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DRPS : Course Catalogue : School of Social and Political Science : Social Policy

Undergraduate Course: Politics of the Welfare State (SCPL08005)

Course Outline
SchoolSchool of Social and Political Science CollegeCollege of Arts, Humanities and Social Sciences
Credit level (Normal year taken)SCQF Level 8 (Year 1 Undergraduate) AvailabilityAvailable to all students
SCQF Credits20 ECTS Credits10
SummaryThis course looks at the politics of the welfare state in the UK in the light of the dramatic economic events since 2008, including from an international perspective, and in the context of Brexit and the current Covid-19 crisis. The role of ideology, public opinion, political actors, interest groups and the media will be considered in understanding the directions that the British welfare state took in recent years. Specific social policy areas (e.g. education, housing, benefits and the labour market, public services) will be discussed in detail and current reforms will be scrutinised.
Course description The course analyses the ideological and political factors which have shaped the development of the British welfare state in the past and are shaping it in the present. Pivotal is the context of the financial and economic crisis that unfolded in 2008 and the Covid-19 crisis since 2020, which have important repercussions on social policy making. Students will be introduced to key welfare benefits and services, how they are delivered, funded and who benefits from them. The role of public opinion, key political actors, the media and their interplay are critically analysed. While the focus is on the British welfare state, an international and comparative perspective is taken with regards to the role of welfare ideologies, key institutional features, the impact of economic crises and other common contemporary challenges to the welfare state in Europe.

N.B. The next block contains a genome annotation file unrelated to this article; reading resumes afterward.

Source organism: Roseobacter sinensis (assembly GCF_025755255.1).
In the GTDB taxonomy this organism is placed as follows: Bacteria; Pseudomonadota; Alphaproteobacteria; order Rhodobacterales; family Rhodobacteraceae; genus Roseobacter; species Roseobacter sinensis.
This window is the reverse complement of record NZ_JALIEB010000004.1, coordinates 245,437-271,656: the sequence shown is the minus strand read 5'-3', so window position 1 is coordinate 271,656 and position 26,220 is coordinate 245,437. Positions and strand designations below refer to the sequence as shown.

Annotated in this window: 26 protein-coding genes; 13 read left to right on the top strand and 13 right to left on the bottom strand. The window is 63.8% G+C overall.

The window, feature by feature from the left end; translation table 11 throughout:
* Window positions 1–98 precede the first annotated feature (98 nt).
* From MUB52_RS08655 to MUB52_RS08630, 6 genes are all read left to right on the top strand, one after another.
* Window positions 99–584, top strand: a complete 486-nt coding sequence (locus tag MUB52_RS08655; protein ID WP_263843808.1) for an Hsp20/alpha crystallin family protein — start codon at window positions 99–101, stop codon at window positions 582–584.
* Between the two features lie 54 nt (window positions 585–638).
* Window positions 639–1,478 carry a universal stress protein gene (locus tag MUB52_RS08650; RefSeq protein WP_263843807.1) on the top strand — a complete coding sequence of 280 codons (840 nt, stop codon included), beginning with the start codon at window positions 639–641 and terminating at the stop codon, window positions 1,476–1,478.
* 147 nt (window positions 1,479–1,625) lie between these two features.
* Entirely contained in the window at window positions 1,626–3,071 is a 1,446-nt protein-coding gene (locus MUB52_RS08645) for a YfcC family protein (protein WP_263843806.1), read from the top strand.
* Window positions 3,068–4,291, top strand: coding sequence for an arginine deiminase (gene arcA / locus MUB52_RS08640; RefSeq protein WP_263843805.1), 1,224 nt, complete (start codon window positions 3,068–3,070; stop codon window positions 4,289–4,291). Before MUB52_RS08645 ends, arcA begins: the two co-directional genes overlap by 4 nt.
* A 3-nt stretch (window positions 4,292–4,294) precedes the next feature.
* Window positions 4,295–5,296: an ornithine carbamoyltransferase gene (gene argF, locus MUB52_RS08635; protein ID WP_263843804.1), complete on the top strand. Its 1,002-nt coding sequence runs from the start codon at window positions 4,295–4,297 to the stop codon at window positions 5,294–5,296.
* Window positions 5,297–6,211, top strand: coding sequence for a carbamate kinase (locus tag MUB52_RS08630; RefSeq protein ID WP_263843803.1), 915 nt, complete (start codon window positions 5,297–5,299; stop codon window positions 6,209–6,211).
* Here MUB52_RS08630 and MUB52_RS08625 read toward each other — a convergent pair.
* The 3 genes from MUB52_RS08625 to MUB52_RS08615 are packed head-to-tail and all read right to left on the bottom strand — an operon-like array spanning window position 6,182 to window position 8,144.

Together with the courses Social Policy and Society, European Social Policy and/or Evidence, Politics and Policy this course will form a coherent introduction to Social Policy, but it can also be taken as a topical outside subject on a stand-alone basis.
Entry Requirements (not applicable to Visiting Students)
Pre-requisites Co-requisites
Prohibited Combinations Other requirements None
Information for Visiting Students
High Demand Course? Yes
Course Delivery Information
Academic year 2023/24, Available to all students (SV1) Quota:  None
Course Start Semester 2
Timetable Timetable
Learning and Teaching activities (Further Info) Total Hours: 200 ( Lecture Hours 20, Seminar/Tutorial Hours 9, Summative Assessment Hours 2, Programme Level Learning and Teaching Hours 4, Directed Learning and Independent Learning Hours 165 )
Assessment (Further Info) Written Exam 0 %, Coursework 90 %, Practical Exam 10 %
Additional Information (Assessment) Tutorial participation = 10%
1 essay of 2000 words = 30%
Take-Home Paper = 60%
Feedback Students will receive individual feedback prior to writing their final timed assignment, namely comments on the 2000-word essay they submit.
No Exam Information
Learning Outcomes
On completion of this course, the student will be able to:
  1. analyse the ideological and political factors which have shaped the development of the welfare state in the past and are shaping it in the present.
  2. to understand how the welfare state works, how it is delivered, how it is paid for and who benefits from it.
  3. identify the current political debate and developments in different social policy areas.
  4. understand the politics of the British welfare state from an international perspective.
Reading List
Additional Information
Course URL
Graduate Attributes and Skills Not entered
Additional Class Delivery Information Plus tutorials.
KeywordsNot entered
Course organiserDr Elke Heins
Tel: (0131 6)50 4049
Course secretaryMr Brodie Hamilton
Tel: (0131 6)51 3139
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